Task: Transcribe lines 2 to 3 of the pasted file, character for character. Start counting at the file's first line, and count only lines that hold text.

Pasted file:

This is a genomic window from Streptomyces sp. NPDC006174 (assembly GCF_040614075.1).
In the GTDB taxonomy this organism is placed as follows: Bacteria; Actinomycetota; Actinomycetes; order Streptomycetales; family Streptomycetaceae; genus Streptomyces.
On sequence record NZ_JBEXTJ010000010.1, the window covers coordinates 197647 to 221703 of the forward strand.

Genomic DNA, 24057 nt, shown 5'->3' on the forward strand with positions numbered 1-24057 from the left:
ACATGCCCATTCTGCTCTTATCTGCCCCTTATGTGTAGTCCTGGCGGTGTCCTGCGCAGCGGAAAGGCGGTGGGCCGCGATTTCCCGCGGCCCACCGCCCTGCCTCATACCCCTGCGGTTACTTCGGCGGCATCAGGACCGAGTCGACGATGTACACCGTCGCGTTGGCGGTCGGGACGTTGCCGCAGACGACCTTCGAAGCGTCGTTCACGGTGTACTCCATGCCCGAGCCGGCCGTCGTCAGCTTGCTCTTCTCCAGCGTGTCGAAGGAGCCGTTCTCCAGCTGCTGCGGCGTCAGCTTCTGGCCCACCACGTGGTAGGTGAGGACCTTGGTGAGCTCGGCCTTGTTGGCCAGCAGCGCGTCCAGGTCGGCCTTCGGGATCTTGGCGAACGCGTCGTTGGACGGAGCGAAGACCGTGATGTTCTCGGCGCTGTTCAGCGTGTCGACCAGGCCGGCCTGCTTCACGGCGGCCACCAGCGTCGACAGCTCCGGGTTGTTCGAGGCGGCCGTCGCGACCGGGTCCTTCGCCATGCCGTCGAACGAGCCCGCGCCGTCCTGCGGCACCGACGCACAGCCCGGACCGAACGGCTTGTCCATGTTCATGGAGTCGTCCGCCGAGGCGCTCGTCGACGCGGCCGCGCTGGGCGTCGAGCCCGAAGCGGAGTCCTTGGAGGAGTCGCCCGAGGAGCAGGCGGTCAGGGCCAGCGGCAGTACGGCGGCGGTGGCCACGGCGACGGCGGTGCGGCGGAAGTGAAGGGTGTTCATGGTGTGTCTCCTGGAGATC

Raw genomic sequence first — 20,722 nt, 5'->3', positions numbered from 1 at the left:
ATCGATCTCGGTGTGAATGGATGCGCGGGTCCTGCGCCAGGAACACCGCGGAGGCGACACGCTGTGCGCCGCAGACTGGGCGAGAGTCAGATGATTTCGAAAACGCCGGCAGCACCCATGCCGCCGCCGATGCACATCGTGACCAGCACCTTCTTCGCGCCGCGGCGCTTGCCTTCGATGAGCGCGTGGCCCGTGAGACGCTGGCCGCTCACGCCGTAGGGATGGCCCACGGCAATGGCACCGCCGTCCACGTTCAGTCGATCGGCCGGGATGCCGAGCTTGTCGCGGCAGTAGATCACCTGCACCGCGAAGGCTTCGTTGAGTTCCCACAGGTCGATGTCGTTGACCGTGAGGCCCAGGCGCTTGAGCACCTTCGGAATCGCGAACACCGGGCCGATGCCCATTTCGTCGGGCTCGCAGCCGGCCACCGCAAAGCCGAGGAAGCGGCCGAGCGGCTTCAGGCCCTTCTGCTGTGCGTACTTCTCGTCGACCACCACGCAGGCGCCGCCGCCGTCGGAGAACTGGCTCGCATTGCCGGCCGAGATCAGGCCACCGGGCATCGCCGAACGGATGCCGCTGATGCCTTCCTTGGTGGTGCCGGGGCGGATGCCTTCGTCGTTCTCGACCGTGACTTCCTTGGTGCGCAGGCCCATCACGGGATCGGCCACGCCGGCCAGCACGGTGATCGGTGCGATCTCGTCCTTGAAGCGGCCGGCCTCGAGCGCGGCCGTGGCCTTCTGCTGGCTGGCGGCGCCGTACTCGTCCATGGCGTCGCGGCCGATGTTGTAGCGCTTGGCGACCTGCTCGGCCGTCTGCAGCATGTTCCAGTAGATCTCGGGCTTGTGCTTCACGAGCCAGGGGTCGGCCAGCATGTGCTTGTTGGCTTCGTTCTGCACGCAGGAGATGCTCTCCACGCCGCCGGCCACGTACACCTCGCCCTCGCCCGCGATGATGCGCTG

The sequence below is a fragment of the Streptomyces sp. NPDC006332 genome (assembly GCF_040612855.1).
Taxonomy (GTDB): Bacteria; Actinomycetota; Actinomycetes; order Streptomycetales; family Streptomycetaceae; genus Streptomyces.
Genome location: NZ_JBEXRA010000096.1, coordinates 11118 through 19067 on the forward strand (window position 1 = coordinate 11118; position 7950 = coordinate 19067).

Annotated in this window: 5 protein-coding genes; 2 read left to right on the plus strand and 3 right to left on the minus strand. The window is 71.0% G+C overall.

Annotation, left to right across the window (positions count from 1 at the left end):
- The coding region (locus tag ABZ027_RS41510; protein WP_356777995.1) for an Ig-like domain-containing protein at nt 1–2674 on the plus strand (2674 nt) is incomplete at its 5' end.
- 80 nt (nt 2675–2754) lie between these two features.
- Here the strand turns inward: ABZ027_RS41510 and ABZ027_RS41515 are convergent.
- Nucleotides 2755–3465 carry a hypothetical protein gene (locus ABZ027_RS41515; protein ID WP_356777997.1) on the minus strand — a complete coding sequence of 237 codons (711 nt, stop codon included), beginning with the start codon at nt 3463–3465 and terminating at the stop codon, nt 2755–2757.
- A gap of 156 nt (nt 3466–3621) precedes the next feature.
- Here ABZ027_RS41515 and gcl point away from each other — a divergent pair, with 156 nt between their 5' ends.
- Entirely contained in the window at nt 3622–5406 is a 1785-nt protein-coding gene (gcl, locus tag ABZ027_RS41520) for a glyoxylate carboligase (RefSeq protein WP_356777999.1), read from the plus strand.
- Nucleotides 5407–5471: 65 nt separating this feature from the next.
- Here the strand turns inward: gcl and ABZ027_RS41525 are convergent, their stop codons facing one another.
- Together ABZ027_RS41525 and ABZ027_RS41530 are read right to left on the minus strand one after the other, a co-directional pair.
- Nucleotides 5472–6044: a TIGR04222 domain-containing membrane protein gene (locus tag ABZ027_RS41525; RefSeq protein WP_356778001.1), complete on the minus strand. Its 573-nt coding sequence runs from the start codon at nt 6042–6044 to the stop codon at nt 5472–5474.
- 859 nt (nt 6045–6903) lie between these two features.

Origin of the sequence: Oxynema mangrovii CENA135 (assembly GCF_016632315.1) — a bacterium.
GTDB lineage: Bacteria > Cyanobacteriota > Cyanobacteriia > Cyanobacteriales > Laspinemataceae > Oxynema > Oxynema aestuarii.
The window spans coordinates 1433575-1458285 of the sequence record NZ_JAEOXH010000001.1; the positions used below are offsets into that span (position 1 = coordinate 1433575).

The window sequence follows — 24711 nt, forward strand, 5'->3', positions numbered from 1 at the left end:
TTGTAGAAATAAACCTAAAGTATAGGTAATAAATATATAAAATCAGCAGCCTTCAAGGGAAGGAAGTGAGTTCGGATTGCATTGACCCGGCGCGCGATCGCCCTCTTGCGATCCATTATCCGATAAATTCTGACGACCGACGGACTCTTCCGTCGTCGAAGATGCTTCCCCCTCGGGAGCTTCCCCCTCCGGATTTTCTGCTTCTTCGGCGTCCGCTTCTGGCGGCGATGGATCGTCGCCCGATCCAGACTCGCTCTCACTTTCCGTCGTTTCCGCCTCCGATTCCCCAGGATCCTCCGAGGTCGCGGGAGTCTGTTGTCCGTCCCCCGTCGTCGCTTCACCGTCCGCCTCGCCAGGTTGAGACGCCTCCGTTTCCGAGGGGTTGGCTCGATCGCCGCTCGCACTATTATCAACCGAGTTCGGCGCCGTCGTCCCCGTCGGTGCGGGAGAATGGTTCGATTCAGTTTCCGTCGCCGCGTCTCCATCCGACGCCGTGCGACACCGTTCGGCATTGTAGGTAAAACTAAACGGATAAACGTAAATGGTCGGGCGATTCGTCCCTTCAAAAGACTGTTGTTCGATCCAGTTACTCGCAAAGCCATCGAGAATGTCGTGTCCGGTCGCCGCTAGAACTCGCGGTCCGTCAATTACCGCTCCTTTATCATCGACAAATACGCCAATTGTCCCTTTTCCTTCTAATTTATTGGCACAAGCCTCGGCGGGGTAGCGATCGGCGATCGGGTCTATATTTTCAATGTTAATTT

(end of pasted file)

In the GTDB taxonomy this organism is placed as follows: Bacteria; Actinomycetota; Actinomycetes; order Streptomycetales; family Streptomycetaceae; genus Streptomyces.
On sequence record NZ_JBEXTJ010000010.1, the window covers coordinates 197647 to 221703 of the forward strand.